The pre-filing period is already moving at a frenetic pace as House members have filed nearly 300 bills in the first five days. In comparison, House members pre-filed a total of 373 bills throughout the entire pre-filing period for the 2017 session, and 366 pieces of legislation for the 2015 regular session. So far the 2018 pre-filing period is on a pace similar to the 2016 session that set the high water mark for pre-filed bills in the House at 623.

House Speaker Todd Richardson issued the following statement on the first day of pre-filing: “We came to Jefferson City to get results for Missouri families, and that’s what we’re going to do. We’re taking action on important issues. Members of the House have filed bills today that increase educational opportunities, improve economic growth, and cut burdensome regulations and barriers to innovation. I look forward to working with the Governor and House members to get these priorities passed.”

Missouri Attorney General Challenges California Egg Law

Missouri’s Attorney General is renewing efforts to challenge a California law that forces Missouri egg producers to comply with California’s farming regulations in order to sell eggs in California. Attorney General Josh Hawley is leading the challenge that is joined by 12 other states. The 13 states are asking the U.S. Supreme Court to block the California law that requires eggs sold in the state to come from hens that have a specified amount of space in their cages.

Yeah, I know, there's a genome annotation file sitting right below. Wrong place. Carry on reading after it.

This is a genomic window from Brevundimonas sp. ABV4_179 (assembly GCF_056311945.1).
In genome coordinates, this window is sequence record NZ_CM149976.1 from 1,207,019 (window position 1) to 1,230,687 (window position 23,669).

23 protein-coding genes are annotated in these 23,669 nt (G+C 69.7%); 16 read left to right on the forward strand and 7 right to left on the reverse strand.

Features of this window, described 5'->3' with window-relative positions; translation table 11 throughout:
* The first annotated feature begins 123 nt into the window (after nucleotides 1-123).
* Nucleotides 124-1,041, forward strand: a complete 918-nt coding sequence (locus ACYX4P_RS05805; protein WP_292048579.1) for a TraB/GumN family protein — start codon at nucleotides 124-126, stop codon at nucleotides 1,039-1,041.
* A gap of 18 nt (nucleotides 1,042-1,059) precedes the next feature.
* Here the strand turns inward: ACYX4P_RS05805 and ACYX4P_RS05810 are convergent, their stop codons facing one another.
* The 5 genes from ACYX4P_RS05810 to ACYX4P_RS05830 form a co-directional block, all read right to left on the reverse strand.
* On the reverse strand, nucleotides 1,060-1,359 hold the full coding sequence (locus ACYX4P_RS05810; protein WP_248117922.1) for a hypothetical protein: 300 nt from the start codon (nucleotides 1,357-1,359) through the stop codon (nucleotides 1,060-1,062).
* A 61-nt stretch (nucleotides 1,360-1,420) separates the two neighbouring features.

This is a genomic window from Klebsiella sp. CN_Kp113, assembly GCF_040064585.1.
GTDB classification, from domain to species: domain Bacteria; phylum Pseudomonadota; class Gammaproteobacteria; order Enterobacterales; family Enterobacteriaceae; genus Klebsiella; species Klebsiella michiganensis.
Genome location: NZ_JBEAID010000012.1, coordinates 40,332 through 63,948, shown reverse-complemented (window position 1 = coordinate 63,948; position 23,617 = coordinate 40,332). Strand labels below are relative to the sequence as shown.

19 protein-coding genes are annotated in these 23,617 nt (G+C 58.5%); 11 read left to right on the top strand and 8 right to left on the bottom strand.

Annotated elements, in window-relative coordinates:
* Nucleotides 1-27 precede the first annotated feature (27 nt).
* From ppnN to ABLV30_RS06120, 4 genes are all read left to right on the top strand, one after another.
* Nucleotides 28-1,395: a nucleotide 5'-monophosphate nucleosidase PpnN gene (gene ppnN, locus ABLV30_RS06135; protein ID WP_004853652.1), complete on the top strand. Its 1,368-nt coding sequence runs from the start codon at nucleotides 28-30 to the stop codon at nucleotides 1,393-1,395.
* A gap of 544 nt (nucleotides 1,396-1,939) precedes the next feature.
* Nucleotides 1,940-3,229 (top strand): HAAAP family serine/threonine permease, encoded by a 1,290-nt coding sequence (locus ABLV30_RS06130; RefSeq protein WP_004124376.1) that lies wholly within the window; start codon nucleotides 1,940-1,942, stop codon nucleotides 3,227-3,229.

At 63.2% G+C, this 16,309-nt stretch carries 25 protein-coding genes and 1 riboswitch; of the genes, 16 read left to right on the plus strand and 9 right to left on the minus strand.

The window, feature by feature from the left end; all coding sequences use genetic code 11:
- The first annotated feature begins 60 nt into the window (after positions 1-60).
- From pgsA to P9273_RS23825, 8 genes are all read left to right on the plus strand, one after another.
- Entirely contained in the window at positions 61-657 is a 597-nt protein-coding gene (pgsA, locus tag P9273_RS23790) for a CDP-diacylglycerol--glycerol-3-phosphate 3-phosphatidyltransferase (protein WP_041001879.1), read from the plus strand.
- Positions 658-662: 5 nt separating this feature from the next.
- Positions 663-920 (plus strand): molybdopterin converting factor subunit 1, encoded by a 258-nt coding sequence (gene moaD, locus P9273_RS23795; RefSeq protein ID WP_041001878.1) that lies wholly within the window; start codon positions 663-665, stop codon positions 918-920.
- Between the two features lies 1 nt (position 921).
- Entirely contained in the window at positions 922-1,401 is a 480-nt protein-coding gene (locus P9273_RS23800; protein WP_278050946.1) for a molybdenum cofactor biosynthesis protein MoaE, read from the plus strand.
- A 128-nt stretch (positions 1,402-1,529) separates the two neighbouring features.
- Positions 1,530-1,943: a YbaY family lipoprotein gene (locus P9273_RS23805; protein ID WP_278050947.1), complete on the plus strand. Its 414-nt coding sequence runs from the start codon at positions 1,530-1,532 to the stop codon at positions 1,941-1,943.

Hawley said the regulations are “unconstitutional and a clear attempt by big-government proponents to impose job-killing regulations on Missouri.” The legal challenge made by the states provides an economic analysis showing the impact of California’s burdensome regulations. The lawsuit alleges the California law has cost consumers across the nation up to $350 million each year because of higher egg prices. A study done by an economist at the University of Missouri found that the price of a dozen eggs has increased between 1.8 percent and 5.1 percent over the last two years because of the California law.

The suit brought by Missouri and 12 other states claims that California’s regulations violate both a federal law prohibiting states from imposing their own standards on eggs produced in other states, and the Commerce Clause of the U.S. Constitution, which gives Congress exclusive authority to regulate commerce among and between states. A similar lawsuit was previously rejected by a federal appeals court. The current legal challenge asks the Supreme Court to take up the case directly, and provides the economic analysis to show the California law impacts more than just individual farmers.

I am committed to serve the constituents of the 120th District, so please feel free to contact my office anytime at 573-751-1688. Your District 120 Capitol Office is 201 W Capitol Ave, Rm 415-B, Jefferson City, MO 65101. If you wish to unsubscribe from this report, please email Dylan Bryant at dylan.bryant@house.mo.gov